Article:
REDMOND, WA – Early Tuesday, Microsoft (NASDAQ:MSFT) announced they had reached an agreement to acquire the handset and services business of Nokia (NYSE:NOK) for more than $ 7 billion. The agreement marks a significant step in Microsoft’s efforts to catch up on mobile leaders Apple (NASDAQ:AAPL) and Google (NASDAQ:GOOG) who together control more than 90 percent of the mobile market, compared to nearly four percent for Microsoft.
As part of the all-cash deal, more than 32,000 Nokia employees will join Microsoft – though it is not clear how many will remain after restructuring. One of the employees joining Microsoft is Stephen Elop, the former Microsoft executive who left the company to run Nokia. The move could position Elop as the successor to Steve Ballmer who announced that he would retire as Microsoft’s CEO last month.
According to Ballmer, ‘this agreement is really a bold step into the future for Microsoft and we are excited about the talent capabilities it will bring to Microsoft.
Nokia was once the largest maker of mobile phones in the world; however, they have ceded market share in recent years as the industry shifted to smartphones – today Apple and Samsung (KS.005930) control almost of the profits in the global smartphone industry.
Industry analysts have suspected for years that Microsoft might buy Nokia as both companies have been closely associated since a licensing agreement in 2011 to use Microsoft’s mobile operating system on all Nokia smartphones.
However, it is unclear how this deal will help either Microsoft of Nokia win back mobile market share. While Carolina Milanesi, an analyst at Gartner, believes the deal could help the companies respond more quickly to the market. Large acquisitions are dangerous, especially in the technology business where it is often difficult to integrate competing cultures.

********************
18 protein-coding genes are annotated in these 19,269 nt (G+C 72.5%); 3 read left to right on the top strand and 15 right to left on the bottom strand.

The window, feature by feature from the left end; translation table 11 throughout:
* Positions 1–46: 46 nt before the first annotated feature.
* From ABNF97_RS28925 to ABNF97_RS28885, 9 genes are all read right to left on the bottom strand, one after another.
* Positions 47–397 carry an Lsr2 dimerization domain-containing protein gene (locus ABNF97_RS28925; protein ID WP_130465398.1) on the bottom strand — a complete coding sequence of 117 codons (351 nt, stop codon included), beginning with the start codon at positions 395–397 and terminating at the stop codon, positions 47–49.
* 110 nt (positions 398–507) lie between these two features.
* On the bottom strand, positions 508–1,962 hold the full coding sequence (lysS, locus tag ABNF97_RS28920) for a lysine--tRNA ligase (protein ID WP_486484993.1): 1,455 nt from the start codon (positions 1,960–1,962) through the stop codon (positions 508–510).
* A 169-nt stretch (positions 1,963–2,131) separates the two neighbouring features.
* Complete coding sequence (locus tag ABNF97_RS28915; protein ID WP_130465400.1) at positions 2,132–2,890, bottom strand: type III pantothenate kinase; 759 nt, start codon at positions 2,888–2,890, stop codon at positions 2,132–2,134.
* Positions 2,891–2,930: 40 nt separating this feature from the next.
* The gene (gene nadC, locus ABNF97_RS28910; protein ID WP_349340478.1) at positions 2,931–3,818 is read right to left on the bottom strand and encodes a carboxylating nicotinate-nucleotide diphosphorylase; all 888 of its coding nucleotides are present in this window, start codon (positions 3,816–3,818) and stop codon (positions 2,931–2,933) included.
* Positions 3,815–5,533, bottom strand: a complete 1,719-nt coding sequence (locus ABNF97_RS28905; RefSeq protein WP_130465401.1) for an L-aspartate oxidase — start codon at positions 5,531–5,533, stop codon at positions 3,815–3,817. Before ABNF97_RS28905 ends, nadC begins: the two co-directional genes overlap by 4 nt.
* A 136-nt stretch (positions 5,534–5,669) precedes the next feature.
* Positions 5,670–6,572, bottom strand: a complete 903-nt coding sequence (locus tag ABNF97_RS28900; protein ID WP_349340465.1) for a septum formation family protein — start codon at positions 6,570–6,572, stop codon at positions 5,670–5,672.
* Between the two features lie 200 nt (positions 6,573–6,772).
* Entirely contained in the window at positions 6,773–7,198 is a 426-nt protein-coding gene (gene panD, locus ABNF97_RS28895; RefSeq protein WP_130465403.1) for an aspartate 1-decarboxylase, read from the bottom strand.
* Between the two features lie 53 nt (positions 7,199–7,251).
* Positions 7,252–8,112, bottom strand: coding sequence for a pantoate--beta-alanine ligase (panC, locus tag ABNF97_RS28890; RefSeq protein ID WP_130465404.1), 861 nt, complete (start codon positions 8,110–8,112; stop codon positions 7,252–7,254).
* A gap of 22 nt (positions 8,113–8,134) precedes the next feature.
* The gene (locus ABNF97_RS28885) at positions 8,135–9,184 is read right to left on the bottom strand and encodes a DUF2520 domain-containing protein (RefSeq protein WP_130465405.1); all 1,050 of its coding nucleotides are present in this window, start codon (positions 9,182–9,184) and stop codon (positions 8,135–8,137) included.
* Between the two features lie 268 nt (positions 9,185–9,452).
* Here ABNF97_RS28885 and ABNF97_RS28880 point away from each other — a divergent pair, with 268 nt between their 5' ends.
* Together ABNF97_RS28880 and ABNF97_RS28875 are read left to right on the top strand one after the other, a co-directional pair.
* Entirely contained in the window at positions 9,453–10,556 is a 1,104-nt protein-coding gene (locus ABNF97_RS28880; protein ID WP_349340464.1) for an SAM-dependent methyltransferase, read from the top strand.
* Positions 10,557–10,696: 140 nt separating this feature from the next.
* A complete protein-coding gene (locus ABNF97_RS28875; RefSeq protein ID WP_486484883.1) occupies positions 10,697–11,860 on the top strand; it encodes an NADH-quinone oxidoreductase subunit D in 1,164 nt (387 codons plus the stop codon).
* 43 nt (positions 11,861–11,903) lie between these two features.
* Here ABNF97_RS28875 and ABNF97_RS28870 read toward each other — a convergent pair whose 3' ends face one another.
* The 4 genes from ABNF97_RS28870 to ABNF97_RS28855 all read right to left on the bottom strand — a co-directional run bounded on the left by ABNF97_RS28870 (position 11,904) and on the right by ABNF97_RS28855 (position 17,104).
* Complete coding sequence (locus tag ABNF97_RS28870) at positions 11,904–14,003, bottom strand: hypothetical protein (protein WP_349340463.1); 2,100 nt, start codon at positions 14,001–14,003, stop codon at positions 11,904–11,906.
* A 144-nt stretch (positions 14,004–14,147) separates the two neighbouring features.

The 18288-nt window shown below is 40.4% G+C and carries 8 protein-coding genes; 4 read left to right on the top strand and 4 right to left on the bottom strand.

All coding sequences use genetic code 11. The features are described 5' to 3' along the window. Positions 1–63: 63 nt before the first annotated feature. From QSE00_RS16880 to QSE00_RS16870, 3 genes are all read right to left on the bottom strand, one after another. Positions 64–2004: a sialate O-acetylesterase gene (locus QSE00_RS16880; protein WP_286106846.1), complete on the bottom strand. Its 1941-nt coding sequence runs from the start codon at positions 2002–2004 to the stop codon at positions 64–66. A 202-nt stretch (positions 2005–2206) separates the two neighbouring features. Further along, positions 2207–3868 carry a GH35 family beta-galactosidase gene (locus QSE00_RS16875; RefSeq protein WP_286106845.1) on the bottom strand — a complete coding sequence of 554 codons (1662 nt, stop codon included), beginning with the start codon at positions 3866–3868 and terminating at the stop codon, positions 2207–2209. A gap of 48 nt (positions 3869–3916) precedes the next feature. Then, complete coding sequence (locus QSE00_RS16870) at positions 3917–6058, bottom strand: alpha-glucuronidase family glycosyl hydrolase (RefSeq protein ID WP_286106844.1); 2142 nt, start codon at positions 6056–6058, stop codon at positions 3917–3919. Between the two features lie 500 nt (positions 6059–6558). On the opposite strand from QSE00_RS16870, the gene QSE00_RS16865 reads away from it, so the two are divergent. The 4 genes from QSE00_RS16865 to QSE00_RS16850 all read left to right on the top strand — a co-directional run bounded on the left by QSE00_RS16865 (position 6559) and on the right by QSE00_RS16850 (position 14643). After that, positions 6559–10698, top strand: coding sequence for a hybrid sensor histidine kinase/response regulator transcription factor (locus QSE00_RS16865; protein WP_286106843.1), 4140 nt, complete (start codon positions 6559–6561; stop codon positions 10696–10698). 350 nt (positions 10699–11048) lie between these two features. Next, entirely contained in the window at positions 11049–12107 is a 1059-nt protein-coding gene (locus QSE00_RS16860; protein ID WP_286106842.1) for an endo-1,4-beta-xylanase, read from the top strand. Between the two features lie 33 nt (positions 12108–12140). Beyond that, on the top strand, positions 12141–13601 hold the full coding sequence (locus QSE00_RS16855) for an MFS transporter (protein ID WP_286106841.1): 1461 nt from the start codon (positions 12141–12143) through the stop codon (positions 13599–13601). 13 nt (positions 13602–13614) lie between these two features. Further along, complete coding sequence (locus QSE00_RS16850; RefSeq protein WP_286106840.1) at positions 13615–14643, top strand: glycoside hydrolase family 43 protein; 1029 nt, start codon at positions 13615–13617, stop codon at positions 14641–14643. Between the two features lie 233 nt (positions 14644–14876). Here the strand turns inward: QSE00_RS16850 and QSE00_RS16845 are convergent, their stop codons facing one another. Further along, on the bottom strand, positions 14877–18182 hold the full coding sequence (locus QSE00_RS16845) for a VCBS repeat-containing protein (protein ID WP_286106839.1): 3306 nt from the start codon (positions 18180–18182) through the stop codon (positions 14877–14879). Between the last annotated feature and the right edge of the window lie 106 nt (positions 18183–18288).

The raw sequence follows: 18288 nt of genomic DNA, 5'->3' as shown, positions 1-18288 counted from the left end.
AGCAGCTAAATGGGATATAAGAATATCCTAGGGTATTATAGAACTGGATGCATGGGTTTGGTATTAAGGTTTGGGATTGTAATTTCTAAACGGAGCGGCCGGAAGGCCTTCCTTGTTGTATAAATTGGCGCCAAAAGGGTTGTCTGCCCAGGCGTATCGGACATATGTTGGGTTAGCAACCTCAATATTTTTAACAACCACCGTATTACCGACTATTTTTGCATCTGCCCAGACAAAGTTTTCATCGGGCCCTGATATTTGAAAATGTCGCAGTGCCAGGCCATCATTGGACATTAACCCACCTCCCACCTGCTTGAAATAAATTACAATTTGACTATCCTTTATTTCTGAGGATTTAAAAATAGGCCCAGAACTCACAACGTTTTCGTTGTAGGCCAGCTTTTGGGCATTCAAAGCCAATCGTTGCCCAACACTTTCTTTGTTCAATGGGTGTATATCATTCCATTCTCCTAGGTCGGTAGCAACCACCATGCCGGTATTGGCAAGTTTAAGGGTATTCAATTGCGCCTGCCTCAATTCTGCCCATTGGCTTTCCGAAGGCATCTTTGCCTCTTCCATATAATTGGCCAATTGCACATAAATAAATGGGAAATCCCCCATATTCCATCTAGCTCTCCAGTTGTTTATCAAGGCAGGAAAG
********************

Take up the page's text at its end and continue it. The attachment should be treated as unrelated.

The deal does bring to mind Google’s $12.5 billion acquisition of Motorola Mobility. That deal gave Google control of numerous mobile patents as well as Motorola’s mobile business – like Nokia, a business that was past its prime. The announcement is also a setback for troubled smartphone maker Blackberry (NASDAQ:BBRY). Microsoft was considered one of the potential buyers for the firm after they announced last month they were considering selling the company.
Ultimately, the deal could provide the tipping point for the global smartphone business where handset only providers such as Samsung and HTC (Taiwan:2498) are on the outside looking in as Google, and now Microsoft will most likely favor their in-house manufacturing to third-party manufacturers.
For comments and suggestions, leave a message in the comments section below. Like and Follow our Facebook page for more stories and to stay up-to-date with the latest happenings.